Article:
We welcome the government’s objective to address the affordability of energy for both domestic and business consumers in the UK. The policy announcements made today will alleviate some of the hardship consumers have been concerned about for many months.
On the household side of the equation, industry thinking is well progressed, and this is alongside the comparatively simple tariff structure. This should mean progress on implementing the ‘energy price guarantee’ of £2,500 for a typical household’s energy costs can move fast. Not loading recovery of costs onto bills is a positive move too.
But while the freeze is lower than Ofgem’s announced October price cap rise, typical costs will still be double the energy prices domestic consumers were paying only a year ago. Many families will still be facing a difficult winter. It is vital that the campaign to support energy efficiency is well structured and delivered quickly. Every fast and credible lever for attacking this problem from an energy usage side needs to be pulled.
Delivering an equivalent energy price guarantee to all businesses for six months, before targeting specific sectors, is likely to be more complex. The approach will invite pressure on where lines are drawn as we move from general support to sector-based approaches. The challenge is also financially steeper in business than households. UK businesses contribute a large share of demand, and face significant hikes in their energy bills. There are a variety of tariffs and different types of price fixes and hedging in play as well. Implementation of support here without creating accidental winners and losers across companies, sectors and suppliers is doable but challenging. To prevent widespread business distress, particularly during the first 6 months of cross-economy support, the injection of money required could be much higher than currently assumed. The two commodities in shorter supply than gas right now, from businesses struggling with energy bills, are time and cash. Neither will wait for long periods of policy development and implementation to conclude, with businesses already making hard decisions to close or release workers 1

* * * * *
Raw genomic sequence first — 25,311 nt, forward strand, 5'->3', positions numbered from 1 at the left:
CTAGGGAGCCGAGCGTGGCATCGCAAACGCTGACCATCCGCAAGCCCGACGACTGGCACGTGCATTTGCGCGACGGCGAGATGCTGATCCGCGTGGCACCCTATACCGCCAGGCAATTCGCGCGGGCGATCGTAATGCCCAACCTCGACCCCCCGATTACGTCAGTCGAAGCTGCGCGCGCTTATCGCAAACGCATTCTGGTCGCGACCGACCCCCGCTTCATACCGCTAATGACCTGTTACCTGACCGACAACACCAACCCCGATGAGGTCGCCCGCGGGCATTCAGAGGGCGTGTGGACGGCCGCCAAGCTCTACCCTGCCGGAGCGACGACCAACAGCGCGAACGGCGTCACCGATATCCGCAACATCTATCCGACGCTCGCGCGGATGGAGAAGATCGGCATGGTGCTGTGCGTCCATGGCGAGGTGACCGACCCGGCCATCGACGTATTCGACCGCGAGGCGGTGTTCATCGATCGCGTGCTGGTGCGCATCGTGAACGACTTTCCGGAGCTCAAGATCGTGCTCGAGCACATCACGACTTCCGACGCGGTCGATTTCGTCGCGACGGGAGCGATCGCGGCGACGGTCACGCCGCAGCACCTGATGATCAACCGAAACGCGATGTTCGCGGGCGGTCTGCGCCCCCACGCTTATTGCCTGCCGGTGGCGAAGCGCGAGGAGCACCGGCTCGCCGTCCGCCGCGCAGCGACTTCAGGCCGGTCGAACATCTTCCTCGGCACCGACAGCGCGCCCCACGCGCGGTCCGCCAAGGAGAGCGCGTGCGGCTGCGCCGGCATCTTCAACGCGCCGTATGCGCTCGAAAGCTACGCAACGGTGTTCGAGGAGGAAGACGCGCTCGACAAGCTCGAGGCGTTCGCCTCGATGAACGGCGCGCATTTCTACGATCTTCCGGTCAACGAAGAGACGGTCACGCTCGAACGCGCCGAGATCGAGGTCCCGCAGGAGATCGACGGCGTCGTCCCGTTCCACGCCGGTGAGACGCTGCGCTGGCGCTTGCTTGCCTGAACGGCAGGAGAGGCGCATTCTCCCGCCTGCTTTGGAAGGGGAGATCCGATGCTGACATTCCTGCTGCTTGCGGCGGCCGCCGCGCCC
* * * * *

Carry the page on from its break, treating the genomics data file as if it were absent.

Looking further ahead, the stakes in this crisis have always been huge, with continued support for the change required to our energy market to accompany net zero an absolute priority, as is minimising the time the UK economy is now harnessing to gas prices. The relief following the shot in the arm today’s policy package delivers, comes with its own risks. We should not kid ourselves that today’s medicine is the cure of what ails this market. With so much at stake, it is absolutely vital we put this sector on the path back to sustainable and enduring health.
We have argued vocally since last Autumn about the need to think long-term. Going into this crisis a year ago, we suggested that we needed to develop policies which recognised cross economy effects, and impacts on businesses. And our longstanding view is that we need to calmly look at reforming the wholesale markets without jettisoning useful incentives or damaging investment signals, that we needed to migrate away from tariff caps towards social tariffs, and that we need to address the gap in policy on energy efficiency.
Our view on where focus should be does not change today, but what does is that a large measure of the economic cost of the current crisis is now being taken on by the government at a level that remains unclear. As a result, the incentives to act in all these areas, so the exposure to risks and costs can be limited, should be overwhelming for Prime Minister Truss, and the full force of the government machine being put behind progress on these longer-term reforms should be a national economic priority. What this funding has done is bought us time, which needs to be used wisely. It is only week one, but it is already apt to say that the legacy of this new government depends on it.
- Weathering the storm: Mitigating the impact of energy price hikes for businesses – Cornwall Insight paper